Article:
The study Rocks are Heavy: Transport costs and paleoarchaic quarry behavior in the Great Basin was referenced with admiration in a podcast I listened to this morning for reasons very dear to an aspiring Village Idiot. It is an example of not overlooking the obvious, which the authors felt had become altogether too common in their branch of archaeology. I have not read the study, only the abstract, and am relying on the summary by the archaeologist being interviewed.
The behavior of the people at the quarry was measurably different from the behavior of what seemed to be similar or related people away from the site. The authors suggested that it might be the same people, acting differently in different circumstances, or that even if it was separate clusters of people, the variation might be best explained by circumstances, not diverse cultures or technologies.
If it's a good quarry, people likely came from miles around to use it. They could have adopted strategies of getting in quickly, grabbing a lot of usable rock while the rest of the tribe watched your back, and getting out of Dodge ASAP, chipping off pieces to make arrowheads and spear points at some remote location in safer territory instead. But rocks are heavy, and that would reduce the number of points you could make from each raid on the quarry, so you would have to go back more often. This might limit your range for hunting or foraging, as you couldn't get too far from that necessary resources.
If people recognised that there was plenty of rock to go around, however, they might adopt another strategy: everyone learns to get along while they are at the quarry. This would result in more trade, which reliably results in more prosperity for everyone. More marriage arrangements rather than abductions, more looking over the shoulder of those other guys to see how they cook things or make blades. People in the same area often have deeply related languages, and those would get more similar - or if languages were not mutually intelligible, simple shared vocabulary would be developed.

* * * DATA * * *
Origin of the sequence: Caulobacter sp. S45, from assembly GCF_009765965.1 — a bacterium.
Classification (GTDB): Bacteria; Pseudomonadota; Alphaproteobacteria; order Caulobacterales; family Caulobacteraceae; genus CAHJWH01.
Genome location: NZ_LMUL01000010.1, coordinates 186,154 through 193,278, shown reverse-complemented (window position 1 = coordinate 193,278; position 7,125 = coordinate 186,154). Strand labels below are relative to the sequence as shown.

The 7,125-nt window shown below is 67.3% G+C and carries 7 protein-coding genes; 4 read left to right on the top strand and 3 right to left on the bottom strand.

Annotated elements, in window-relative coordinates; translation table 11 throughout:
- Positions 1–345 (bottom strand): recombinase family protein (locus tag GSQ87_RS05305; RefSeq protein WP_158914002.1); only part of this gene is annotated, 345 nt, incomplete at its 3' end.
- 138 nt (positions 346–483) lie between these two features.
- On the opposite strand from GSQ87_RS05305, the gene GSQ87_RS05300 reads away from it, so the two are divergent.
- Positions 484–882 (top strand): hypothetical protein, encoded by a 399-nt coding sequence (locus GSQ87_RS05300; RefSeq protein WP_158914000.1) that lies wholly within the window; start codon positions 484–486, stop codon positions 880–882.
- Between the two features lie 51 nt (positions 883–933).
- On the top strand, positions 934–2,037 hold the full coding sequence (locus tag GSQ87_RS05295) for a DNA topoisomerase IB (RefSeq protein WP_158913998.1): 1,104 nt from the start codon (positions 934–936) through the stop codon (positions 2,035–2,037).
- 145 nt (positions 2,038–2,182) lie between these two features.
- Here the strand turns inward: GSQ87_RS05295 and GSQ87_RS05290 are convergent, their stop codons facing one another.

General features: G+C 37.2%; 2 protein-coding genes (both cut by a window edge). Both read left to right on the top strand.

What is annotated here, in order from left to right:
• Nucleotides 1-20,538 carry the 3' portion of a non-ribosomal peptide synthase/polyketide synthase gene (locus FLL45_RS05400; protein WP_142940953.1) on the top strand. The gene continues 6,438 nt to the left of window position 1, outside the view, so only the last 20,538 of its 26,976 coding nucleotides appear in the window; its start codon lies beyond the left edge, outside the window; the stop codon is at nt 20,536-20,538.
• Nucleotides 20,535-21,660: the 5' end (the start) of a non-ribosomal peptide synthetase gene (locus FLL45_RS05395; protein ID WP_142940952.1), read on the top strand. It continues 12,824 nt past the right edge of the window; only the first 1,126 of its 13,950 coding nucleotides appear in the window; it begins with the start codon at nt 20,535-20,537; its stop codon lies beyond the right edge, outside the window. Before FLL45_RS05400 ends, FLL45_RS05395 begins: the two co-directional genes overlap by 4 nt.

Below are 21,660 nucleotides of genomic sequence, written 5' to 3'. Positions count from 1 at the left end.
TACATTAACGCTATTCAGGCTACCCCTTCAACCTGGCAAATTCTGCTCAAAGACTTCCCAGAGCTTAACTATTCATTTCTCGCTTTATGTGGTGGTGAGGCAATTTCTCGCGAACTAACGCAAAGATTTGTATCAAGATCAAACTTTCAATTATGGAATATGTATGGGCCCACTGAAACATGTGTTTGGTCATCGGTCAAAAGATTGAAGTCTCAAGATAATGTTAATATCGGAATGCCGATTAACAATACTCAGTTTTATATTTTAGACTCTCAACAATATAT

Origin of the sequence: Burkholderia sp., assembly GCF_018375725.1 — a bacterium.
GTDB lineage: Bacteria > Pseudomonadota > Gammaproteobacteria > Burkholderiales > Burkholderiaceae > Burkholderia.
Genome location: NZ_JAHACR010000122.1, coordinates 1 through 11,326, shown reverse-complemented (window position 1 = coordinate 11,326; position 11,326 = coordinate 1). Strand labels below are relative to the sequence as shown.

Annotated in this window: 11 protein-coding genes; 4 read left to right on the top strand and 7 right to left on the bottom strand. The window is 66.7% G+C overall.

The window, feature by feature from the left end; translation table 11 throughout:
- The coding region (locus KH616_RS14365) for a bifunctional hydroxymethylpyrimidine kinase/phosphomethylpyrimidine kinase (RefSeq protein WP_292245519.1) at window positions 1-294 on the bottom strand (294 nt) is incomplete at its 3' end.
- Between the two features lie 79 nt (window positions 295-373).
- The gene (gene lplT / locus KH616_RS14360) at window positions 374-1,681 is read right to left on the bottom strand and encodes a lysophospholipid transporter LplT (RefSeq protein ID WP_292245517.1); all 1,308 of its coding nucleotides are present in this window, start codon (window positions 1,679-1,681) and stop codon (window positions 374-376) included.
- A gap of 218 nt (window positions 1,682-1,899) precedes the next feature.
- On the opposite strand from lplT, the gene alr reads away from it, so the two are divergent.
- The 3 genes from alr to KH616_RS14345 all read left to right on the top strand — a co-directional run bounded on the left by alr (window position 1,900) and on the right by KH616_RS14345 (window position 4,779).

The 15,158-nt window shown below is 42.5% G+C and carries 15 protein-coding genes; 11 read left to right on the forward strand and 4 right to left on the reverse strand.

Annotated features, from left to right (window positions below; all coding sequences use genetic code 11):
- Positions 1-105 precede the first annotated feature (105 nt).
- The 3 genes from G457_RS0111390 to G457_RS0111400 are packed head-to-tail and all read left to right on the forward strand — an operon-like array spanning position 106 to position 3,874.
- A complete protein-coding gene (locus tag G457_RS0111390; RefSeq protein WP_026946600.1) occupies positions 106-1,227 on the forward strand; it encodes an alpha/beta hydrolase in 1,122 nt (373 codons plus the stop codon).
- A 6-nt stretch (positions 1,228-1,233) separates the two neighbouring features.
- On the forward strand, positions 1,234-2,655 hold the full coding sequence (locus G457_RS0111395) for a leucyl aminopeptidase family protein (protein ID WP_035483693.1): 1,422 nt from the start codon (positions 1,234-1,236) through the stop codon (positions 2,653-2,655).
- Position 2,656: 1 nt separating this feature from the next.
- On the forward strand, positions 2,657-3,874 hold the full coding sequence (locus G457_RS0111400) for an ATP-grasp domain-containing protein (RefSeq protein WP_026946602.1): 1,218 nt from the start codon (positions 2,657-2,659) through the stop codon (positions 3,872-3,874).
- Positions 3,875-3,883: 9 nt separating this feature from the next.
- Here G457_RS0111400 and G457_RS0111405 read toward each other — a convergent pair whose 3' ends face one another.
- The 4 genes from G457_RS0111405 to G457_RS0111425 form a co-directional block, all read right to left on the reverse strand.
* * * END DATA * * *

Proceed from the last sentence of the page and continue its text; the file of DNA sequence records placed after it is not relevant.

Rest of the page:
Seasonality might be similar, so that multiple bands had similar times that were convenient to come to the quarry. Festivals might emerge, and possible alliances against outsiders would be easier to establish. Building projects for religious or economic purpose could become larger, more permanent. Think megaliths, defensible walls, or temples. Small walled areas can be economic - trading areas that neither side can get an army into, which would make conflict less impulsive.
In short, culture changes because rocks are heavy. It is best not to draw conclusions too quickly about hierarchy, marriage, or mobility among sites within range of the quarry their blades come from. Whether they traded for the points or untreated rock, or did a smash and grab for some stone cores, or met yearly and left lots of rock flakes behind while everyone was talking and partying.